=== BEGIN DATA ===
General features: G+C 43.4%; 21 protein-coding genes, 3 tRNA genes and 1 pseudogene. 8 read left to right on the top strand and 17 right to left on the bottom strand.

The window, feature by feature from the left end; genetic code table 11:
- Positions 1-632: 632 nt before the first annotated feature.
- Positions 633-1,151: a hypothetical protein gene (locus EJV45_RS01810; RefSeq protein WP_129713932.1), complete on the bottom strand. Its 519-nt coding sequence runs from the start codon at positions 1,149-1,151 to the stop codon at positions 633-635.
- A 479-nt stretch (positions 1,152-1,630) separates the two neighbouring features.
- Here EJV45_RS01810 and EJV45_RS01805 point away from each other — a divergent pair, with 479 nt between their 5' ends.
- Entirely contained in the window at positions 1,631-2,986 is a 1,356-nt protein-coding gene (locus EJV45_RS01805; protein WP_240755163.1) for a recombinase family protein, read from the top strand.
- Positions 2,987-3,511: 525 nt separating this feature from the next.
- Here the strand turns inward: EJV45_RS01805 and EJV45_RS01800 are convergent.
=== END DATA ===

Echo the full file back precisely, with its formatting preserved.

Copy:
General features: G+C 43.4%; 21 protein-coding genes, 3 tRNA genes and 1 pseudogene. 8 read left to right on the top strand and 17 right to left on the bottom strand.

The window, feature by feature from the left end; genetic code table 11:
- Positions 1-632: 632 nt before the first annotated feature.
- Positions 633-1,151: a hypothetical protein gene (locus EJV45_RS01810; RefSeq protein WP_129713932.1), complete on the bottom strand. Its 519-nt coding sequence runs from the start codon at positions 1,149-1,151 to the stop codon at positions 633-635.
- A 479-nt stretch (positions 1,152-1,630) separates the two neighbouring features.
- Here EJV45_RS01810 and EJV45_RS01805 point away from each other — a divergent pair, with 479 nt between their 5' ends.
- Entirely contained in the window at positions 1,631-2,986 is a 1,356-nt protein-coding gene (locus EJV45_RS01805; protein WP_240755163.1) for a recombinase family protein, read from the top strand.
- Positions 2,987-3,511: 525 nt separating this feature from the next.
- Here the strand turns inward: EJV45_RS01805 and EJV45_RS01800 are convergent.